Edit the file /boot/loader/loader.conf:
timeout 3
default arch

Done, rebooting time!
exit
umount -R /mnt
reboot

Installing KDE (personal preferences, might not apply to your setup!):
systemctl start dhcpcd (Starts DHCP so that you can download packages)
pacman -S networkmanager sddm
systemctl enable NetworkManager sddm
useradd -m -g users -G wheel username
passwd username

Add your user to sudo (edit /etc/sudoers):
username ALL=(ALL) ALL
Intel-specific GPU drivers and xorg. You might have to change xf86-video depending on your GPU vendor:
pacman -S xf86-video-intel xorg-server (for laptops: xf86-input-synaptics)
pacman -S plasma-meta ttf-dejavu ttf-droid ttf-liberation ttf-freefont konsole (select defaults on package selections)

Optional packages that you might want:
pacman -S kate pulseaudio yakuake firefox thunderbird dolphin ark chromium kodi feh conky firewalld unrar unzip zip git pavucontrol nfs-utils alsa-utils mpv openssh gimp spectacle intel-ucode lm_sensors redshift bind-tools whois krdc freerdp kcalc
If you want to install steam you must enable multilib, edit /etc/pacman/ and uncomment:
[multilib]
Include = /etc/pacman.d/mirrorlist

Install Steam:
pacman -Sy steam
And finally the last reboot!
reboot

After reboot, change login shell in the top-left to Plasma, and login.

All done! Now install everything else you might want :)

If you did something wrong and the OS doesn’t start correctly, you can start the USB/CD again and write the following to mount all things again:
loadkeys sv-latin1
cryptsetup luksOpen /dev/sda2 lvm
mount -o subvol=root,ssd /dev/mapper/lvmvg-rootvol /mnt
mount -o subvol=home,ssd /dev/mapper/lvmvg-rootvol /mnt/home
swapon /dev/mapper/lvmvg-swapvol
mount /dev/sda1 /mnt/boot
arch-chroot /mnt /bin/zsh

Sources:
My very good friend Dezponia
https://wiki.archlinux.org/index.php/Installation_guide
https://wiki.archlinux.org/index.php/Dm-crypt/Encrypting_an_entire_system#LVM_on_LUKS
https://wiki.archlinux.org/index.php?title=Btrfs&direction=prev&oldid=374303#Installing_Archlinux_on_btrfs

Converting Windows 8.1 BIOS installation to UEFI

It is easy as pie!

Prerequisites:
– Start the computer in BIOS-mode (not UEFI!)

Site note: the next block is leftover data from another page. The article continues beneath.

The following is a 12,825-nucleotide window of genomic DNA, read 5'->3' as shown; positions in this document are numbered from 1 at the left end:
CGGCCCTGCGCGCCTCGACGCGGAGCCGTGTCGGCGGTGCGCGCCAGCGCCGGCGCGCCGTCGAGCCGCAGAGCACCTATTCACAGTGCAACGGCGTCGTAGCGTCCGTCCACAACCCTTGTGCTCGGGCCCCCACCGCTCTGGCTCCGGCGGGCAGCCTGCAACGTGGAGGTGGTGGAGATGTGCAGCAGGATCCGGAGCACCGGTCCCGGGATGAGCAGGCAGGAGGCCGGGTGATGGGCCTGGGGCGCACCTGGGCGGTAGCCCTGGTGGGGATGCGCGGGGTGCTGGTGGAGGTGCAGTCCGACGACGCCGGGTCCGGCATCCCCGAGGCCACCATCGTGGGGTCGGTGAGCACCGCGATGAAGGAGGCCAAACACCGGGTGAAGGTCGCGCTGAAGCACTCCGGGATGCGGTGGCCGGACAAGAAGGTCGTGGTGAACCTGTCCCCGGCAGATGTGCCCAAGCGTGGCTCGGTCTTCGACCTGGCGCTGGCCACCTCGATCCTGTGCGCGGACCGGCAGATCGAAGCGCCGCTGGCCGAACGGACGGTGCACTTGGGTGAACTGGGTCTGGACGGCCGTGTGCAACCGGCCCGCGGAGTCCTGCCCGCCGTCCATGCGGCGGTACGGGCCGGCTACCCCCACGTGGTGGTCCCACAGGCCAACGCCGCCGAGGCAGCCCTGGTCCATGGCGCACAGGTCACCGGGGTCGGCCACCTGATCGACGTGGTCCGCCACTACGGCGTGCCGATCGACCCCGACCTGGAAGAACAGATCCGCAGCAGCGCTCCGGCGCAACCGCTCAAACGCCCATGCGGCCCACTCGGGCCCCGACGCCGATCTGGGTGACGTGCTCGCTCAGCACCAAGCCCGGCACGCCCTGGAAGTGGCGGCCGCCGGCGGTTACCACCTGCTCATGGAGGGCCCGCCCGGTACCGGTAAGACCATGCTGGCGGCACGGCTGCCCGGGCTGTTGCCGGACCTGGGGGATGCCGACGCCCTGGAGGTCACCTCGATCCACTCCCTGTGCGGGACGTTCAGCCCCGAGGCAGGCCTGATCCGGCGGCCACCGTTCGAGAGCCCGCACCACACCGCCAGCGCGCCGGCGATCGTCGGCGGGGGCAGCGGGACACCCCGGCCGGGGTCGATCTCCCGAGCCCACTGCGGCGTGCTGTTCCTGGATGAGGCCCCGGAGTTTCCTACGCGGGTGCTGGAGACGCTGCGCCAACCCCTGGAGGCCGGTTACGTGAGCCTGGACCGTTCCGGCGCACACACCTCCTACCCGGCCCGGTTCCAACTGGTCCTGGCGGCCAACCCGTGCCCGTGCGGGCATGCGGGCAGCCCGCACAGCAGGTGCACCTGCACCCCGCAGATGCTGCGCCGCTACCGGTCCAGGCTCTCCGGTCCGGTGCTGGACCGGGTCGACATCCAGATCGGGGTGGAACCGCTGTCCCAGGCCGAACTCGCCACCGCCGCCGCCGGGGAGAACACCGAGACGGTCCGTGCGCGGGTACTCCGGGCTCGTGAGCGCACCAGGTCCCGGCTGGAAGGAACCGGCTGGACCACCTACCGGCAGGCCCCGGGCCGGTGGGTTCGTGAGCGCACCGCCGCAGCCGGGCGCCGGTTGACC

– Take a full backup of your machine, or two. You can never have too many backups :)
– Have at least a 300 MB partition/free space before your Windows partition on the hard drive. The default Windows installation does this for you!
– Have a Windows 8.1 Installation USB/DVD available.
– Download gptgen.

Let’s get started!

– Run gptgen.exe -w \\.\physicaldrive0 in an elevated command prompt. After running this your computer will not boot in BIOS mode any more
– Restart your computer from the Windows 8.1 Installation USB/DVD, click into “Repair your computer” -> “Troubleshoot” -> “Advanced Options” -> “Command Prompt”.
– Run diskpart.
– List all your disks with list disk.
– Select the disk you want to convert from BIOS to UEFI with select disk 0.
– List all partitions on the disk with list part.
– Select the 300 MB partition with select part 1.
– Delete the partition (if it’s not already free space) with delete part.
– Create the EFI partitions with create part EFI size=100 offset=1.
– Format the EFI partition to FAT32 with format fs=fat32 label=”System” quick.
– Assign a drive letter with assign letter=S.
– Create the System partition with create part msr size=128 offset=103424.
– Select your Windows partition with select part 2.
– Assign a drive letter with assign letter=C, this will be used later.
– Now we need to copy the UEFI files from the Windows installation to the EFI-partition.
– Exit diskpart with by typing exit.
– Run the command bcdboot C:\Windows /s S: /f UEFI.
– Restart your computer again, go into BIOS/UEFI and enable UEFI, and enjoy!

Convert from ext3 to ext4

Saw that I had ext3 running on some of my SSDs which supposedly does Not support TRIM. Time to convert them to ext4!

umount /dev/sdb1
fsck.ext3 -pf /dev/sdb1
tune2fs -O extents,uninit_bg,dir_index /dev/sdb1
fsck.ext4 -yfD /dev/sdb1

Then change the mount options in /etc/fstab:

/dev/sdb1    /mnt/sdb    ext4    defaults,noatime,discard,nodiratime,errors=remount-ro    0 1

All done! Now let the TRIM-ing begin! :)

Reflash LSI MegaRAID 9240-8i to 9211-8i

Creating this post for future reference because I can never really remember how to firmware upgrade my raid card LSI MegaRAID SAS 9240-8i, which is now a LSI MegaRAID SAS 9211-8i.

Basically this guide is a rewrite of this forum post.

  1. Created a standard bootable DOS USB Flash Drive.
  2. Download the firmware tools (local mirror) and extract MegaRec.exe and empty.bin to the USB drive.
  3. Download the latest 9211-8i firmware.
  4. Copy the following files to the USB drive:
    – 2118it.bin
    – sas2flsh.exe (DOS-version)
    – mptsas2.rom
  5. Boot from USB.
  6. Backup current sbr with megarec -readsbr 0 backup.sbr
  7. Write an empty sbr with megarec -writesbr 0 empty.bin
  8. Erase controller flash with megarec -cleanflash 0
  9. Restart machine and boot from USB again.
  10. Set controller to 6GB/s mode with sas2flsh -o -e 6
  11. This process will ask for the firmware file. Write 2118it.bin
  12. Flash the controller with the new firmware with IT-mode with sas2flsh -o -f 2118it.bin -b mptsas2.rom
  13. Program SAS address in IT-mode where 500605b********* is the code on the green sticker on your RAID card without the “-” with sas2flsh -o -sasadd 500605b*********

Done for this time! Enjoy your reflashed LSI 9240-8i which is now an LSI 9211-8i!

If you ever need to update the firmware, you can do it like this on (for example) FreeBSD:

  1. Download the latest firmware and installer package from LSI.
  2. Flash with ./sas2flash -o -f 2118it.bin